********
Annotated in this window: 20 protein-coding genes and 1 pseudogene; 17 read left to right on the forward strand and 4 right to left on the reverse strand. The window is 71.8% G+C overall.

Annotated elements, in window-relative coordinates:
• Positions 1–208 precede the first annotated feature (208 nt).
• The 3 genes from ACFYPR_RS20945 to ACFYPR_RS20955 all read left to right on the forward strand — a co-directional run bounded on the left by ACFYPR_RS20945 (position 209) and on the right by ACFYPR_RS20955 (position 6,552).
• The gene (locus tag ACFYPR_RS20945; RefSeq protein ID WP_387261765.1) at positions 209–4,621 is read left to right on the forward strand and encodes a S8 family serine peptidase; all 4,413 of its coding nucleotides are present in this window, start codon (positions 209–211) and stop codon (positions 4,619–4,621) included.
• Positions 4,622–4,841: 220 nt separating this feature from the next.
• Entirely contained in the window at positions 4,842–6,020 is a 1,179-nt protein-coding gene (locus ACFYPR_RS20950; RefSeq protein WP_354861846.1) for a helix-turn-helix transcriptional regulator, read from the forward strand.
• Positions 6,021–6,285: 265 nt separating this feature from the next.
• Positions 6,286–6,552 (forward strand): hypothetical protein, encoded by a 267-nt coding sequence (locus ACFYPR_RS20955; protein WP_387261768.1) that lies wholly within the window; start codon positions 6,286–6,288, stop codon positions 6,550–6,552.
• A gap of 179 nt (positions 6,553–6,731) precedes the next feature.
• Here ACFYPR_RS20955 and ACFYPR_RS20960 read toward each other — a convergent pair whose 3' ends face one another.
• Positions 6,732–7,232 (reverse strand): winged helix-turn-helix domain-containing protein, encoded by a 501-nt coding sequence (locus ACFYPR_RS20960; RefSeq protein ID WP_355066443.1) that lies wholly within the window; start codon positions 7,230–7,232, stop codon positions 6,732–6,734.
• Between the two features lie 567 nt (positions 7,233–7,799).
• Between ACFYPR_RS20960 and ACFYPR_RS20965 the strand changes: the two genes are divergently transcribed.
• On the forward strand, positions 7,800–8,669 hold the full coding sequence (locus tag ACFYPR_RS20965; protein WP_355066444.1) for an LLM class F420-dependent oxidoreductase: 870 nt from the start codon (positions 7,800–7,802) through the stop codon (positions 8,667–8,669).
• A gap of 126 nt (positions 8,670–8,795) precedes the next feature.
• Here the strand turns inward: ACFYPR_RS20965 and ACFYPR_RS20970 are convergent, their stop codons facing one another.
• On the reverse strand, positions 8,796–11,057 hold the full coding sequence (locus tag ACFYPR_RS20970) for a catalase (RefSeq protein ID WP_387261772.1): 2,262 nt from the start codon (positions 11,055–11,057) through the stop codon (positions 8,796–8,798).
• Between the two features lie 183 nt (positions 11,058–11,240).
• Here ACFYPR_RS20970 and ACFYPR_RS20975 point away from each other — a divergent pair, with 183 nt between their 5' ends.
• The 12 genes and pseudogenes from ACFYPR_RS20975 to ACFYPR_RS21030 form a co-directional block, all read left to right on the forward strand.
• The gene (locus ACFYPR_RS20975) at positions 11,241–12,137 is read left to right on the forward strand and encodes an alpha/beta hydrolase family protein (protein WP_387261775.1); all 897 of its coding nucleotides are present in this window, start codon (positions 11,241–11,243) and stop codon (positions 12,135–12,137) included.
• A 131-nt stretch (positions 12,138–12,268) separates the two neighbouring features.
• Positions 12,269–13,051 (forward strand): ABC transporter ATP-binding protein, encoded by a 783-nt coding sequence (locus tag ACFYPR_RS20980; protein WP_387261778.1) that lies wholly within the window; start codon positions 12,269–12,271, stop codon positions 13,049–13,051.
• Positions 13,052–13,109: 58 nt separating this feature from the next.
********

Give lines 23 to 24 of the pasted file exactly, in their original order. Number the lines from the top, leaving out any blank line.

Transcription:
• A 131-nt stretch (positions 12,138–12,268) separates the two neighbouring features.
• Positions 12,269–13,051 (forward strand): ABC transporter ATP-binding protein, encoded by a 783-nt coding sequence (locus tag ACFYPR_RS20980; protein WP_387261778.1) that lies wholly within the window; start codon positions 12,269–12,271, stop codon positions 13,049–13,051.